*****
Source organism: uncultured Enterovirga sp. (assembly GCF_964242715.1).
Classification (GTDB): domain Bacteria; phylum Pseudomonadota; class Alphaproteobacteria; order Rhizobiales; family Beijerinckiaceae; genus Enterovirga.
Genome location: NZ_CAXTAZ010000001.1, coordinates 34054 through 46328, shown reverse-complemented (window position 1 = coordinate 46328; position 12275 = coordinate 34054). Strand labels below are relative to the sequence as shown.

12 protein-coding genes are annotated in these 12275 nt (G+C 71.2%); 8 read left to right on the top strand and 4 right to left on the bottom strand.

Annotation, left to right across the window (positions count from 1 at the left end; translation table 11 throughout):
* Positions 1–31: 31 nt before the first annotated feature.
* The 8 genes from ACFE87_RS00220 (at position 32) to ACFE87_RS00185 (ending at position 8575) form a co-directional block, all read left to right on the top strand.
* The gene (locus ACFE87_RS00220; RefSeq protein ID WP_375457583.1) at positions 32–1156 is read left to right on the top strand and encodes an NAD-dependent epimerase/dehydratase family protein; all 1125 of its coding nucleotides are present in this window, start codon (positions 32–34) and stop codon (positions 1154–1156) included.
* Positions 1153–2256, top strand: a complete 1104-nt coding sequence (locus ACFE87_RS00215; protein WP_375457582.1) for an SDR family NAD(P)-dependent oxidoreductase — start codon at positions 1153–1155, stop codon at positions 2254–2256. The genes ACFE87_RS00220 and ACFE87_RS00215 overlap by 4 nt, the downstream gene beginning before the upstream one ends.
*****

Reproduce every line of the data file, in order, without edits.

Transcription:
Source organism: uncultured Enterovirga sp. (assembly GCF_964242715.1).
Classification (GTDB): domain Bacteria; phylum Pseudomonadota; class Alphaproteobacteria; order Rhizobiales; family Beijerinckiaceae; genus Enterovirga.
Genome location: NZ_CAXTAZ010000001.1, coordinates 34054 through 46328, shown reverse-complemented (window position 1 = coordinate 46328; position 12275 = coordinate 34054). Strand labels below are relative to the sequence as shown.

12 protein-coding genes are annotated in these 12275 nt (G+C 71.2%); 8 read left to right on the top strand and 4 right to left on the bottom strand.

Annotation, left to right across the window (positions count from 1 at the left end; translation table 11 throughout):
* Positions 1–31: 31 nt before the first annotated feature.
* The 8 genes from ACFE87_RS00220 (at position 32) to ACFE87_RS00185 (ending at position 8575) form a co-directional block, all read left to right on the top strand.
* The gene (locus ACFE87_RS00220; RefSeq protein ID WP_375457583.1) at positions 32–1156 is read left to right on the top strand and encodes an NAD-dependent epimerase/dehydratase family protein; all 1125 of its coding nucleotides are present in this window, start codon (positions 32–34) and stop codon (positions 1154–1156) included.
* Positions 1153–2256, top strand: a complete 1104-nt coding sequence (locus ACFE87_RS00215; protein WP_375457582.1) for an SDR family NAD(P)-dependent oxidoreductase — start codon at positions 1153–1155, stop codon at positions 2254–2256. The genes ACFE87_RS00220 and ACFE87_RS00215 overlap by 4 nt, the downstream gene beginning before the upstream one ends.